Nottingham YMCA Fencing Club

The Nottingham YMCA has been serving the city since 1871 and has just set up a 140th Anniversary website. I fenced at the YMCA in the 1970s, so I uploaded a short article and photograph to the site (no longer there).

Having moved to Nottingham in 1974 to work, I took up fencing the following year at night school and fenced at the YMCA fencing club between 1976 and sometime around 1981. I would never have made a great fencer, but really enjoyed the sport and the great group of people in the club at the time.

The social side of the club was brilliant; we fenced at other local clubs and in competitions and held quite a few social events and trips. Normally the fencing took place on Friday evenings and we usually went over to The Dolphin pub on North Church Street for a drink afterwards. The Dolphin is no longer there, having been demolished to make way for shops and a car park.

Geoff Dawson was our fencing coach during this period; Geoff is shown (with glasses and moustache) in the centre of this photograph of twelve of the club members, taken in June 1979.

Memories of the club are particularly poignant for me, as I met my wonderful partner and wife Sue there. Sue is next to Geoff Dawson in the photograph, with her hand on her elbow. I’m standing on the far left of the picture (curly hair and glasses) having just dashed back to the line up after setting the camera’s shutter delay.

Nottingham YMCA Fencing Club (June 1979)
Nottingham YMCA Fencing Club (June 1979)

Hello, I’m Dandy

The etymological, not entomological, origins of my school nickname.

Roy Manterfield (1959)
Roy Manterfield (1959)

At school, well at junior school, I was known as Dandy, which had a dual or ‘punning’ basis, coming both from my alleged dandyism and from watching, and being somewhat obsessed with, the Saturday matinee film series of Zorro at the local village cinema.

The theatre was the Lawn cinema in Birstall, just north of Leicester, run by Bert Pollard. According to the Leicester Mercury the cinema had been opened on Monday 5 October 1936. It was named after Lawn House, which had previously stood on the site in the centre of the village.

I loved the Saturday matinee; it was the entertainment highlight and treat of the week for quite a few years and my introduction to cinematic science fiction through Flash Gordon and to the wacky humour of Laurel and Hardy, Abbott and Costello & The Three Stooges.

'Pictures' by Roy Manterfield (April 1958)
'Pictures' by Roy Manterfield (April 1958)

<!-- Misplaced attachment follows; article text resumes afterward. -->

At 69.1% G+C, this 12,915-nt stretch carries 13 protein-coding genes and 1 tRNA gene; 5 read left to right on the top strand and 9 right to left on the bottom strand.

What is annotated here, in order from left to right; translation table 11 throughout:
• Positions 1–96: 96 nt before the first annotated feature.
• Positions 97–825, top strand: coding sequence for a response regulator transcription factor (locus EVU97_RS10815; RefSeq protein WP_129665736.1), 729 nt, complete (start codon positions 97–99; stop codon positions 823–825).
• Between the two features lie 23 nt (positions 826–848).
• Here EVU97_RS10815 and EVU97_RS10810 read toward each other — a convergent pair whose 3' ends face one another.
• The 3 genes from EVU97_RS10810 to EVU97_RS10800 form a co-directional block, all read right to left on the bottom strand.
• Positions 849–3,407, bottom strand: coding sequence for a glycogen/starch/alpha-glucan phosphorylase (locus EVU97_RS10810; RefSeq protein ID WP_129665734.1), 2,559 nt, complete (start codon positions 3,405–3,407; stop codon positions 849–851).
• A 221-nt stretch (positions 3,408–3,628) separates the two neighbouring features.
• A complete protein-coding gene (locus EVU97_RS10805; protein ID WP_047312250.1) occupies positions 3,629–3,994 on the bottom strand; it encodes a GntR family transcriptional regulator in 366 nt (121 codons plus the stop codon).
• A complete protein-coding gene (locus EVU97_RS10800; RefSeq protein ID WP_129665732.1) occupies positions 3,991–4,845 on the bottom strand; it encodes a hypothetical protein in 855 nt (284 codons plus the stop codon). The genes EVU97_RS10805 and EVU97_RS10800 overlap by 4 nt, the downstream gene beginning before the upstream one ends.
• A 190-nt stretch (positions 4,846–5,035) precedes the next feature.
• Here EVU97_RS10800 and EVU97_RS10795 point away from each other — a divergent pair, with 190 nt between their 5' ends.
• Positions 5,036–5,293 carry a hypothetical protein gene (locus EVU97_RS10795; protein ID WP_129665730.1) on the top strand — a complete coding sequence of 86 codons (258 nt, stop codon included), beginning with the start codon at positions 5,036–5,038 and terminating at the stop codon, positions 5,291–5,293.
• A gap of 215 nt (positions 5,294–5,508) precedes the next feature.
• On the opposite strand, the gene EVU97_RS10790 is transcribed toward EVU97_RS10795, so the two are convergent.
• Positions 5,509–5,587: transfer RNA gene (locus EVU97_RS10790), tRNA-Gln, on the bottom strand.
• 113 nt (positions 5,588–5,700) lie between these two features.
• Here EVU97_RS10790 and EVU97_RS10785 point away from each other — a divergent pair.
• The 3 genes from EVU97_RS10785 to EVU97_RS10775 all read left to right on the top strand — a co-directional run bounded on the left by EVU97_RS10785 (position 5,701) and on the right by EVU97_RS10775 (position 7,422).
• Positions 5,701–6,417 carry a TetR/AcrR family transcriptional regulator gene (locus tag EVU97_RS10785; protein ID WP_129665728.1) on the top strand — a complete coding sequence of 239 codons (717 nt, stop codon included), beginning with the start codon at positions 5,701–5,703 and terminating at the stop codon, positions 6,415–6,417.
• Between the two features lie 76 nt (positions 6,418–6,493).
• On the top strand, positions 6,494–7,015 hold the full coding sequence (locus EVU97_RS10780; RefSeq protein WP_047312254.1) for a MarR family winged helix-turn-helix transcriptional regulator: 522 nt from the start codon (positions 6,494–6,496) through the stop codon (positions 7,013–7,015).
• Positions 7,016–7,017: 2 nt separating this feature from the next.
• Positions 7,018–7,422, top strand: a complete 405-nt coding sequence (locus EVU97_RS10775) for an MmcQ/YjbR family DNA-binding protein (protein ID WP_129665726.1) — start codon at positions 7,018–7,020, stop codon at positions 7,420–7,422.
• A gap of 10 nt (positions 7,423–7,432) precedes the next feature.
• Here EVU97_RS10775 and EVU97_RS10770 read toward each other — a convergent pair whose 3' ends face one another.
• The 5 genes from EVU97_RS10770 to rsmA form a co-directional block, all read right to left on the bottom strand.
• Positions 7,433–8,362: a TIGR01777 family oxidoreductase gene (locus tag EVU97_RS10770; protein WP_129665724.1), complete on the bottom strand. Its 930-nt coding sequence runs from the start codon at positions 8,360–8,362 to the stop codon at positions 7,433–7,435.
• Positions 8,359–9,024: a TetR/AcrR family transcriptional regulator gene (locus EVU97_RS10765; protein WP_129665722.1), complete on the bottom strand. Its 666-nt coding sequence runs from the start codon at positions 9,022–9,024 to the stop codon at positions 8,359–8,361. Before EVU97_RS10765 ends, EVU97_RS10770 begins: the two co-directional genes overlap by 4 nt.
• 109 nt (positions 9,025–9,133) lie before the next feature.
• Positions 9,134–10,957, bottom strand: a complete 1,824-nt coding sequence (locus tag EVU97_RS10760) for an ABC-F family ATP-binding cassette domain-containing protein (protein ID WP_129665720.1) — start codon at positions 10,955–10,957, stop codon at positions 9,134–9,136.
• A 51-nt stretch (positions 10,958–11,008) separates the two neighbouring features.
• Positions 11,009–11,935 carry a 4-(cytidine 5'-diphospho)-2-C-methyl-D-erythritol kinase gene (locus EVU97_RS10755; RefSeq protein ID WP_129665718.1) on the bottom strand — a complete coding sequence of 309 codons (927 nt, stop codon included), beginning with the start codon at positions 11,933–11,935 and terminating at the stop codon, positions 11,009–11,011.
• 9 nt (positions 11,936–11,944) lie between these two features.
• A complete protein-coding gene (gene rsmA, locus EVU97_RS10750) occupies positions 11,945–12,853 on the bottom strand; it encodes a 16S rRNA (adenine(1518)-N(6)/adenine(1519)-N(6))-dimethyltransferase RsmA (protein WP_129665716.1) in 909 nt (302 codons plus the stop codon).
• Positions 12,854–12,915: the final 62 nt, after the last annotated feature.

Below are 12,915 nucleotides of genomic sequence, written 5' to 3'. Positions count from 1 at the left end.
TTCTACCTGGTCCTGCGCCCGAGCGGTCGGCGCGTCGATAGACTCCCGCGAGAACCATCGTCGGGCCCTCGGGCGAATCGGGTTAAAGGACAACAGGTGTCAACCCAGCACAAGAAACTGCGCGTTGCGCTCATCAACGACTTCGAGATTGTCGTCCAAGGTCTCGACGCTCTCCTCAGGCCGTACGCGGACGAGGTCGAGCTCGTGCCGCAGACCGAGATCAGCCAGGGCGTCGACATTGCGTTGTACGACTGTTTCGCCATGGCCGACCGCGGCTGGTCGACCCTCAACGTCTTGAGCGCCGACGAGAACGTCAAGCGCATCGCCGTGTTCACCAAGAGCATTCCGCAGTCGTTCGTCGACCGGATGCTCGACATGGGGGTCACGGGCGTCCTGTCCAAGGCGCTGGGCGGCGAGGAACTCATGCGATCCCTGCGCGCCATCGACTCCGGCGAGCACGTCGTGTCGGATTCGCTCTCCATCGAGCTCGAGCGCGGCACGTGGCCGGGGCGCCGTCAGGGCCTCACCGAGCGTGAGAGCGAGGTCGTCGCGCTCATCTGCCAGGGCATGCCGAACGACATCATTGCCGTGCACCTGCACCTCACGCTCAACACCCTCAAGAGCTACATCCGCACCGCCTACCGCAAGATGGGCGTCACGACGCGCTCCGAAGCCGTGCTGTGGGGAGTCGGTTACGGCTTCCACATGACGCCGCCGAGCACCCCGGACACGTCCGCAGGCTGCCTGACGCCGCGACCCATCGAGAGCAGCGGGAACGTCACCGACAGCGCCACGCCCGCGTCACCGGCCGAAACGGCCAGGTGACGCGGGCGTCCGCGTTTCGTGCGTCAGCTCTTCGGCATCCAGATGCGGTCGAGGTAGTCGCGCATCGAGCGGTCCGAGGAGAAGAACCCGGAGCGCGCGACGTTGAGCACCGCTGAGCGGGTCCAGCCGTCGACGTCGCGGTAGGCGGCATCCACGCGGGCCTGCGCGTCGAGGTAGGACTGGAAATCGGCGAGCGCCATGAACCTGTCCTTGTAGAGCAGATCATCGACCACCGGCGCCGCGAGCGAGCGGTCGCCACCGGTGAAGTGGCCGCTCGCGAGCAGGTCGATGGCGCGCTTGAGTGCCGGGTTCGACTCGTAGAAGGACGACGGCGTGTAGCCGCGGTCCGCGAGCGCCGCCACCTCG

I can’t remember exactly how much the matinee cost; it was quite cheap, somewhere around 4d or 6d, and my favourite sweetened, pink and white popcorn, sold in a greaseproof paper tube for about 3d.

The Lawn keep going for 34 years, finally closing in October 1970. After it’s demolition a supermarket was built on the site.

Anyway, I’m deviating; this minor historical tangent has little to do with my nickname, just happy memories of the late 1950s and early 1960s.

I was fascinated by Zorro’s spectacular fencing techniques, but my friends, instead of calling me Zorro, named me after Zorro’s unmasked screen character.

Zorro (Spanish for fox) was the secret identity of Don Diego de la Vega; this was heard by young ears as ‘Dan de Yaygo’, which in turn became ‘Dandy Yaygo’, and, in the case of my nickname, was abbreviated to just ‘Dandy’.

The perception of me being a dandy, the secondary source of ‘Dandy’, arose through my mixed pronunciation from having an East Midland father and a south coast mother. Words such as grass with the short ‘a’ of the East Midlands and north would often emerge with the longer ‘ah’ of the south. Likewise I would sometimes pronounce words such as plant, dance, branch, demand with the long ‘ah’ sound (plahnt, dahnce, brahnch, demahnd).

Due to this intermittent southern, or posh, pronunciation my school friends erroneously perceived me as having an upper-class background. So ‘Dandy’ fit both the perception of who I was and my obsession with Zorro, whose alter ego, Don Diego de la Vega, was thought to be a bit of a dandy anyway.

In a slight revisiting of my school nickname I did take up fencing in the 1970s, starting at night school and then with the Nottingham YMCA Fencing Club for a few years, where I met my wife Sue.

YMCA Fencing Club (June 1979) - Me far left, Sue centre (between the moustaches)
YMCA Fencing Club (June 1979) - Me on the left of the photo, Sue in the centre (between the moustaches)